Stayin’ Alive: Bee Gees hit free to German first aiders

CPR course are the best way to learn the skill and many training centers will use the Bee Gees song as it is the perfect speed for CPR. You can book in to a cpr course with us at Canberra First Aid fro only $60 and it will take just 2 hours of your time.

  • 12 May 2017
  • From the sectionEurope
Media captionVinnie Jones demonstrates CPR in the British Heart Foundation advert

German schools can now play the Bee Gees hit Stayin’ Alive without charge to help children learn emergency heart massage.

The German music rights body Gema told an MP, Roy Kühne, that the hit could be played during first aid lessons in his town, Clausthal-Zellerfeld.

Gema’s fee waiver is expected to be valid for other schools in Germany too.

The disco rhythm of Stayin’ Alive is good for heart massage, the British Heart Foundation says.

Some other pop hits have also been recommended.

In a letter to Mr Kühne, seen by the BBC, Gema said it understood that the school lessons – for up to 30 students – did not count as public performances, so no royalties had to be paid.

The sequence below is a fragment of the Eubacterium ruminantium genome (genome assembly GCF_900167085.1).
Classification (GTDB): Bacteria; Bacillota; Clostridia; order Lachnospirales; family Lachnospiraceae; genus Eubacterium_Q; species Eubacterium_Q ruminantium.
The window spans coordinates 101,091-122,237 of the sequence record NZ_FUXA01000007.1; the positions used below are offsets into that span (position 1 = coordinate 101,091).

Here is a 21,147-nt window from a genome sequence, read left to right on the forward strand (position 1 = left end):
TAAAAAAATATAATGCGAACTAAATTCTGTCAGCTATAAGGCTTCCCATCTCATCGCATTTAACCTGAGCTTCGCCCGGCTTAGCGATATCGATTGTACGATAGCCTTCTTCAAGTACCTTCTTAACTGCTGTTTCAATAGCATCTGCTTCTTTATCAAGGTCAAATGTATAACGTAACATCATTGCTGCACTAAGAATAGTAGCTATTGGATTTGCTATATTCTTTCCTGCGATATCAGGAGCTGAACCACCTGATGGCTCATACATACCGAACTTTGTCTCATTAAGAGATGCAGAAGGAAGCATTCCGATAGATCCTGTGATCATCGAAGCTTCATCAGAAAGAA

But Stayin’ Alive could only be played licence-free to groups in school buildings during first aid classes, it stressed.

Bee Gees at BBC, file pic, 2001
Image captionThe Bee Gees at the BBC in 2001: (L-R) Maurice Gibb, Robin Gibb and Barry Gibb

The MP had sought Gema’s permission on behalf of first aid instructors in his region. He is a trained rescue swimmer himself.

German daily Frankfurter Allgemeine Zeitung said Yellow Submarine by the Beatles and Madonna’s Like A Prayer were also good for life-saving heart massage. The technique is also known as Cardiopulmonary resuscitation (CPR).

With 100-120 beats per minute Highway to Hell, by Australian hard rock band AC/DC, would also qualify – but its title is not life-affirming, the newspaper notes.

The British Heart Foundation used Stayin’ Alive in a video featuring the footballer-turned-actor Vinnie Jones, demonstrating how to help people who had suffered a heart attack.

In the US version of the TV comedy hit The Office, a CPR lesson went awry when Stayin’ Alive was played and the staff decided to have fun.

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